August 28, 2008
Habitat building its first ‘green’ home
Volunteers using environment-friendly construction methods at Tompkins Street site
Joe McIntyre/staff photographer
From right, Habitat for Humanity homeowner Les Fetterly and volunteer Herb Susman of Ithaca staple mesh used for insulation on to studs Wednesday while working on a Habitat for Humanity house on Tompkins Street.
Seven trash bags sat outside the porch of the yellow Habitat for Humanity house being built at 165 Tompkins St., and the volunteers felt good about the minimal amount of waste.
Normally, a construction site would yield more than 4 tons of garbage.
The house is the first Habitat for Humanity of Tompkins and Cortland Counties has built using environment-friendly methods, said Habitat board member Andrea Rankin.
“We wanted to save money on the house’s heating bills,” Rankin said. “We also were thinking globally at how we could help the environment.”
To save materials, a Cornell University class researched ways to buy recycled building supplies, such as insulation made from recycled newspaper. Volunteers building the house eliminated scrap wood by purchasing a prebuilt house frame. Whenever possible, volunteers recycle boxes and plastic containers.
“It’s all about paying attention to the little things,” Rankin said, pointing out how the site provides a water container, rather than supplying individual bottles of water.
The house will also contain energy-efficient appliances to reduce gasoline and electricity use.
“With the price of everything these days, it’s going to be great,” said Les Fetterly of Virgil, who will move into the three-bedroom house with his wife and three children.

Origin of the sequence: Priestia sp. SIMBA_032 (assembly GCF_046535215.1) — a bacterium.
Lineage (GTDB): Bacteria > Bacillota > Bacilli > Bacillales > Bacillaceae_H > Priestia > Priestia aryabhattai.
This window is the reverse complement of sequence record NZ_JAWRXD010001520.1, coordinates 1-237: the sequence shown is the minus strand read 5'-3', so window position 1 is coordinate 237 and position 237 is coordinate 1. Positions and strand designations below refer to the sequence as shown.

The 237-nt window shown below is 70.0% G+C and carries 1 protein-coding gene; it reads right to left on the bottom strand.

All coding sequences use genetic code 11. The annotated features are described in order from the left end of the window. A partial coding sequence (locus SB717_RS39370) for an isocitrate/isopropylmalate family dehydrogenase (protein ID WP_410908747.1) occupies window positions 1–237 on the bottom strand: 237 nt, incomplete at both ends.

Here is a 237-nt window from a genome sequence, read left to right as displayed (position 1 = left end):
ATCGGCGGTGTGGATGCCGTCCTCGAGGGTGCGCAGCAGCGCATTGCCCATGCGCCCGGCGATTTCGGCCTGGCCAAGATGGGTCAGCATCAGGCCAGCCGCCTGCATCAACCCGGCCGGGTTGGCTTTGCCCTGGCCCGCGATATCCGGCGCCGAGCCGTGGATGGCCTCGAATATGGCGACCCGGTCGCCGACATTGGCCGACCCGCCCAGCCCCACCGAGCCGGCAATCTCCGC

The Cortland County Community Action Program helped secure a high-efficiency furnace and donated insulation for the house.
CAPCO helps weatherize low-income homes, and this is the first time it has worked on a construction project, said Max Sammons, CAPCO’s energy services director.
“Working in this kind of an environment is different and kind of nice,” Sammons said. “It’s cleaner, and there’s no clutter, and there’s no dust to worry about in installing insulation.”
Habitat for Humanity of Tompkins and Cortland Counties has built 13 houses in the last 20 years.
Recently, the state Habitat for Humanity required 25 percent of all houses to be built using similar green methods, and when the next Habitat for Humanity House is built in Ithaca, Rankin plans to use the same environment-friendly methods in that building.
Excavation started on the house in March, and more than 300 volunteers hope to finish the project before Christmas.
“Most energy-efficient homes are a lot more expensive,” she said, “but even people with lower incomes deserve to save on energy bills.”
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